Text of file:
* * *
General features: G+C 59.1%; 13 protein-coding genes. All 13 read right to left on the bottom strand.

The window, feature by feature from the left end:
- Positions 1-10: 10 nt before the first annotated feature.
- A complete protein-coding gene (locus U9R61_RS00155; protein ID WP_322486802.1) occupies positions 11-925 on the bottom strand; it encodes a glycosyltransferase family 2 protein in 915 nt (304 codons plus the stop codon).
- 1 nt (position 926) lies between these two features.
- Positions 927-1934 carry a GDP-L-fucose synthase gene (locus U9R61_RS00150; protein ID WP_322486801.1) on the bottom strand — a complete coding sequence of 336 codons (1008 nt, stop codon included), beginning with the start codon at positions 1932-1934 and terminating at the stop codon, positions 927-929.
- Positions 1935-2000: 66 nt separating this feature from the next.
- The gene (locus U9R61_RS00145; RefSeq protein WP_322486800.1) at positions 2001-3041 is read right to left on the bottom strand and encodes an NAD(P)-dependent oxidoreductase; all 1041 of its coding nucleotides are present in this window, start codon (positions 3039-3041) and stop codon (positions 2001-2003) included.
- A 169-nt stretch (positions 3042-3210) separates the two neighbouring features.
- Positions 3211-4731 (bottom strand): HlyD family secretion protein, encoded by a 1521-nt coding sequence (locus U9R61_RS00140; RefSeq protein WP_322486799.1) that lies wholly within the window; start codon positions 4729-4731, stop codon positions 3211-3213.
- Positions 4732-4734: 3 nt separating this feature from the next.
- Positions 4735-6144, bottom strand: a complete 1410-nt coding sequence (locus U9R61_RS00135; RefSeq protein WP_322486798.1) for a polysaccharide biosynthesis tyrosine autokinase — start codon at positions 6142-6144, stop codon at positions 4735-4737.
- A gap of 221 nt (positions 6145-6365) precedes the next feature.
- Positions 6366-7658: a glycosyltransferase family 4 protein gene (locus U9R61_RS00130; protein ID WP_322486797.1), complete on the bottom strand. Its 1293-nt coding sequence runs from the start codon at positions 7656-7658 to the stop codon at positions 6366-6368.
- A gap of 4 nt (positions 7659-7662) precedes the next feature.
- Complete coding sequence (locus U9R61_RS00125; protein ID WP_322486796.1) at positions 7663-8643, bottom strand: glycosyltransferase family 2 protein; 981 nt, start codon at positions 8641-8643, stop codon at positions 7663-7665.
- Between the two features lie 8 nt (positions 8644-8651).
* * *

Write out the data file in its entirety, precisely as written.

General features: G+C 59.1%; 13 protein-coding genes. All 13 read right to left on the bottom strand.

The window, feature by feature from the left end:
- Positions 1-10: 10 nt before the first annotated feature.
- A complete protein-coding gene (locus U9R61_RS00155; protein ID WP_322486802.1) occupies positions 11-925 on the bottom strand; it encodes a glycosyltransferase family 2 protein in 915 nt (304 codons plus the stop codon).
- 1 nt (position 926) lies between these two features.
- Positions 927-1934 carry a GDP-L-fucose synthase gene (locus U9R61_RS00150; protein ID WP_322486801.1) on the bottom strand — a complete coding sequence of 336 codons (1008 nt, stop codon included), beginning with the start codon at positions 1932-1934 and terminating at the stop codon, positions 927-929.
- Positions 1935-2000: 66 nt separating this feature from the next.
- The gene (locus U9R61_RS00145; RefSeq protein WP_322486800.1) at positions 2001-3041 is read right to left on the bottom strand and encodes an NAD(P)-dependent oxidoreductase; all 1041 of its coding nucleotides are present in this window, start codon (positions 3039-3041) and stop codon (positions 2001-2003) included.
- A 169-nt stretch (positions 3042-3210) separates the two neighbouring features.
- Positions 3211-4731 (bottom strand): HlyD family secretion protein, encoded by a 1521-nt coding sequence (locus U9R61_RS00140; RefSeq protein WP_322486799.1) that lies wholly within the window; start codon positions 4729-4731, stop codon positions 3211-3213.
- Positions 4732-4734: 3 nt separating this feature from the next.
- Positions 4735-6144, bottom strand: a complete 1410-nt coding sequence (locus U9R61_RS00135; RefSeq protein WP_322486798.1) for a polysaccharide biosynthesis tyrosine autokinase — start codon at positions 6142-6144, stop codon at positions 4735-4737.
- A gap of 221 nt (positions 6145-6365) precedes the next feature.
- Positions 6366-7658: a glycosyltransferase family 4 protein gene (locus U9R61_RS00130; protein ID WP_322486797.1), complete on the bottom strand. Its 1293-nt coding sequence runs from the start codon at positions 7656-7658 to the stop codon at positions 6366-6368.
- A gap of 4 nt (positions 7659-7662) precedes the next feature.
- Complete coding sequence (locus U9R61_RS00125; protein ID WP_322486796.1) at positions 7663-8643, bottom strand: glycosyltransferase family 2 protein; 981 nt, start codon at positions 8641-8643, stop codon at positions 7663-7665.
- Between the two features lie 8 nt (positions 8644-8651).